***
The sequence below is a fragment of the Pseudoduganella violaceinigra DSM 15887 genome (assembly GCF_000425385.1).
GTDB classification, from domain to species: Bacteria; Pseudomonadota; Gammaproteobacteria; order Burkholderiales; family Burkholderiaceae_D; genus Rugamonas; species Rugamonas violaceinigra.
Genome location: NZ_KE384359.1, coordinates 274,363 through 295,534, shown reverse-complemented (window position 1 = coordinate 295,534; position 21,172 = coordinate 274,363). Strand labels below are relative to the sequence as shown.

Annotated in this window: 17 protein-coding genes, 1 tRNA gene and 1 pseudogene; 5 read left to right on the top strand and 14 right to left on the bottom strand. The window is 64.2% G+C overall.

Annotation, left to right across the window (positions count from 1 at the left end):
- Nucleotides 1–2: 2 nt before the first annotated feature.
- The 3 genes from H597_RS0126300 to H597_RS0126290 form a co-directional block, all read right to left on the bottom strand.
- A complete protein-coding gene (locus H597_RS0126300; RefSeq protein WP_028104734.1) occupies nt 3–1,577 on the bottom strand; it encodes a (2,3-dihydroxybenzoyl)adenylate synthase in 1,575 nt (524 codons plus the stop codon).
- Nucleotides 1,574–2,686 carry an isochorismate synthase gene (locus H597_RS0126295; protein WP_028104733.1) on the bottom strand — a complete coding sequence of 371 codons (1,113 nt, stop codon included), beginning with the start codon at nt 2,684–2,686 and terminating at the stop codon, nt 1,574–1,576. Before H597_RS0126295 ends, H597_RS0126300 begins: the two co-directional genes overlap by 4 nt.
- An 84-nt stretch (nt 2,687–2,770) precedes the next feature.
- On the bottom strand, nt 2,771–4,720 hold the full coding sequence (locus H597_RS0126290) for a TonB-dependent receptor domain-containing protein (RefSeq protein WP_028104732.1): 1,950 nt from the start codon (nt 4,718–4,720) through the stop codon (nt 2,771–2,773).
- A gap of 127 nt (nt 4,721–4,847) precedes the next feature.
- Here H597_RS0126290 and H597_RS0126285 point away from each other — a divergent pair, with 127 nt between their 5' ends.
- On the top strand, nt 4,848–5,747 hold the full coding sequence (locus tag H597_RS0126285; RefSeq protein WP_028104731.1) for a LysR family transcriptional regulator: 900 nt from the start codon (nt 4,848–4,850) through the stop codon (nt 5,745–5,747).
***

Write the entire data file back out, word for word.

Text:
The sequence below is a fragment of the Pseudoduganella violaceinigra DSM 15887 genome (assembly GCF_000425385.1).
GTDB classification, from domain to species: Bacteria; Pseudomonadota; Gammaproteobacteria; order Burkholderiales; family Burkholderiaceae_D; genus Rugamonas; species Rugamonas violaceinigra.
Genome location: NZ_KE384359.1, coordinates 274,363 through 295,534, shown reverse-complemented (window position 1 = coordinate 295,534; position 21,172 = coordinate 274,363). Strand labels below are relative to the sequence as shown.

Annotated in this window: 17 protein-coding genes, 1 tRNA gene and 1 pseudogene; 5 read left to right on the top strand and 14 right to left on the bottom strand. The window is 64.2% G+C overall.

Annotation, left to right across the window (positions count from 1 at the left end):
- Nucleotides 1–2: 2 nt before the first annotated feature.
- The 3 genes from H597_RS0126300 to H597_RS0126290 form a co-directional block, all read right to left on the bottom strand.
- A complete protein-coding gene (locus H597_RS0126300; RefSeq protein WP_028104734.1) occupies nt 3–1,577 on the bottom strand; it encodes a (2,3-dihydroxybenzoyl)adenylate synthase in 1,575 nt (524 codons plus the stop codon).
- Nucleotides 1,574–2,686 carry an isochorismate synthase gene (locus H597_RS0126295; protein WP_028104733.1) on the bottom strand — a complete coding sequence of 371 codons (1,113 nt, stop codon included), beginning with the start codon at nt 2,684–2,686 and terminating at the stop codon, nt 1,574–1,576. Before H597_RS0126295 ends, H597_RS0126300 begins: the two co-directional genes overlap by 4 nt.
- An 84-nt stretch (nt 2,687–2,770) precedes the next feature.
- On the bottom strand, nt 2,771–4,720 hold the full coding sequence (locus H597_RS0126290) for a TonB-dependent receptor domain-containing protein (RefSeq protein WP_028104732.1): 1,950 nt from the start codon (nt 4,718–4,720) through the stop codon (nt 2,771–2,773).
- A gap of 127 nt (nt 4,721–4,847) precedes the next feature.
- Here H597_RS0126290 and H597_RS0126285 point away from each other — a divergent pair, with 127 nt between their 5' ends.
- On the top strand, nt 4,848–5,747 hold the full coding sequence (locus tag H597_RS0126285; RefSeq protein WP_028104731.1) for a LysR family transcriptional regulator: 900 nt from the start codon (nt 4,848–4,850) through the stop codon (nt 5,745–5,747).